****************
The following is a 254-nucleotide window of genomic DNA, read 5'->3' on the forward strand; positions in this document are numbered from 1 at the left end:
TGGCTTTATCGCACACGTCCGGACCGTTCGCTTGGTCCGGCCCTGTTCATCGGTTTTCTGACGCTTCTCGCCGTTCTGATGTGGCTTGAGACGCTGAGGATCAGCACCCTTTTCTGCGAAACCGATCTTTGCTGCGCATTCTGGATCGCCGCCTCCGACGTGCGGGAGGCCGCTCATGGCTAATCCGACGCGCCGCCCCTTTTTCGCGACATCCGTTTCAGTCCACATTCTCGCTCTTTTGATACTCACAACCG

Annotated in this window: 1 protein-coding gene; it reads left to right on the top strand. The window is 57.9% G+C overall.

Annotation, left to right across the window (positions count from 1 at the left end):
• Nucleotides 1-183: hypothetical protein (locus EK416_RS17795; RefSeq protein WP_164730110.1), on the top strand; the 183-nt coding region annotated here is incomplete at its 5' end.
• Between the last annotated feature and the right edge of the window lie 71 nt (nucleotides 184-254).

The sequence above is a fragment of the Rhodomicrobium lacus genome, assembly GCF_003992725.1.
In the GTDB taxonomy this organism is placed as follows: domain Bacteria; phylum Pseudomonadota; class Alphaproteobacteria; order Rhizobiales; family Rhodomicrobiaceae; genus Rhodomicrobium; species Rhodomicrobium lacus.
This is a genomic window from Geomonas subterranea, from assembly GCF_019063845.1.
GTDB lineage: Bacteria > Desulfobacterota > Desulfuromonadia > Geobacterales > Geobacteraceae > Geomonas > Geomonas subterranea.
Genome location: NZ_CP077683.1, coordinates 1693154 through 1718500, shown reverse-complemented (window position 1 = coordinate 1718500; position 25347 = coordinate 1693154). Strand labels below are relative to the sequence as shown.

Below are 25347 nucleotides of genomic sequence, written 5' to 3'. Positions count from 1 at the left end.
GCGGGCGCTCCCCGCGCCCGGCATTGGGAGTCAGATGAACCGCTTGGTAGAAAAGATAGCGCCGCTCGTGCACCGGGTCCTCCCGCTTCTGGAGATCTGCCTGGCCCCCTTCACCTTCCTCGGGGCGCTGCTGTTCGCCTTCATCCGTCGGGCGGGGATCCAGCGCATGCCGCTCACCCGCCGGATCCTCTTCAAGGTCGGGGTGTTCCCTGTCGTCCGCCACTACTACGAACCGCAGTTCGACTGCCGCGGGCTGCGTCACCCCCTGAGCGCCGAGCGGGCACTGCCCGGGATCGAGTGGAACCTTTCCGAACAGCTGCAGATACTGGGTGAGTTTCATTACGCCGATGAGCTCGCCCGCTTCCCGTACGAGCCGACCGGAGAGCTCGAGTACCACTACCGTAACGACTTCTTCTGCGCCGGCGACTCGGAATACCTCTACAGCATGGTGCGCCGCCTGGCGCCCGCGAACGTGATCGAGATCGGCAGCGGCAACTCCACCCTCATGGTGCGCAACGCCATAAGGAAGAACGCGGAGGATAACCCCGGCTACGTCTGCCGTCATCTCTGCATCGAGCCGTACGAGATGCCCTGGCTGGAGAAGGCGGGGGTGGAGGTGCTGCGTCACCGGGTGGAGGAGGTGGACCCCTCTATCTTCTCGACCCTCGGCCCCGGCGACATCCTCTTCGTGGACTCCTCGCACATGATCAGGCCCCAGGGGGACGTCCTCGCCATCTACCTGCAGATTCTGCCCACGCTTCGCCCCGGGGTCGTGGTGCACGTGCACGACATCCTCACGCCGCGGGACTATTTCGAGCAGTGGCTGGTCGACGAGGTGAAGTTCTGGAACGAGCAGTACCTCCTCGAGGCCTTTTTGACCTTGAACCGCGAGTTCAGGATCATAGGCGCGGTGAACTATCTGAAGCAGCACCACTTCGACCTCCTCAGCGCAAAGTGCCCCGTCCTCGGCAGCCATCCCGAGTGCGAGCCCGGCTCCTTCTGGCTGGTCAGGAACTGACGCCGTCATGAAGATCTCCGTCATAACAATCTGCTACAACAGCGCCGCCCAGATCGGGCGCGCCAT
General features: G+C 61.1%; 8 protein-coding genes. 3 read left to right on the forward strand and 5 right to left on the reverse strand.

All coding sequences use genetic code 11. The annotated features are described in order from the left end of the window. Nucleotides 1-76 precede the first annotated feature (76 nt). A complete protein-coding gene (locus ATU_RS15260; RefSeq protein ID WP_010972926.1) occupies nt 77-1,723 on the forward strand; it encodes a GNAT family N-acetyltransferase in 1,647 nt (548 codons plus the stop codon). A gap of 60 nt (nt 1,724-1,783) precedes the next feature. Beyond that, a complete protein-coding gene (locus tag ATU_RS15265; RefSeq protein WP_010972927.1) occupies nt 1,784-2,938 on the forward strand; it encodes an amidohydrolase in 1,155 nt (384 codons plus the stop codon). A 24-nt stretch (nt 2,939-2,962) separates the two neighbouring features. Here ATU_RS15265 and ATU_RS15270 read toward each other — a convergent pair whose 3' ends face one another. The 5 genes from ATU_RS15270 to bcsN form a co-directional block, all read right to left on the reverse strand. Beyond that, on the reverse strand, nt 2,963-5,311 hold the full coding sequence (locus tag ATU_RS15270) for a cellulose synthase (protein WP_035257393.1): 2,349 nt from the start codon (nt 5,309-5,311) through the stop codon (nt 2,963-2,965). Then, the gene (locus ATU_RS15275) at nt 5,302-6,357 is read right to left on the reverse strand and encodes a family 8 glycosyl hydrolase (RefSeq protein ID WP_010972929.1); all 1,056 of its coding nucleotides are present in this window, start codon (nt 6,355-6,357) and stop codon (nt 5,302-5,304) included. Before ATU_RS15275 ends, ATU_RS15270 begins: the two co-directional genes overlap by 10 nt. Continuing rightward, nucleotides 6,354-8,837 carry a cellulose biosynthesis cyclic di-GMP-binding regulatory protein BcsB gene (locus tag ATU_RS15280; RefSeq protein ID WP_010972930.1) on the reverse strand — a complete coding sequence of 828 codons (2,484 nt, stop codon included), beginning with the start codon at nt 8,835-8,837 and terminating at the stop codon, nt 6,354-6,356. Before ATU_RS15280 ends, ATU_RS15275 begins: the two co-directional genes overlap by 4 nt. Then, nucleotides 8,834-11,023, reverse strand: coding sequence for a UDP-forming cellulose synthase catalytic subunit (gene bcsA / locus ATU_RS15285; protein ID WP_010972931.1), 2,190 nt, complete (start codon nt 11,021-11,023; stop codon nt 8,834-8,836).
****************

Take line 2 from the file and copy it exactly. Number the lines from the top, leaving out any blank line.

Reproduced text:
TGGCTTTATCGCACACGTCCGGACCGTTCGCTTGGTCCGGCCCTGTTCATCGGTTTTCTGACGCTTCTCGCCGTTCTGATGTGGCTTGAGACGCTGAGGATCAGCACCCTTTTCTGCGAAACCGATCTTTGCTGCGCATTCTGGATCGCCGCCTCCGACGTGCGGGAGGCCGCTCATGGCTAATCCGACGCGCCGCCCCTTTTTCGCGACATCCGTTTCAGTCCACATTCTCGCTCTTTTGATACTCACAACCG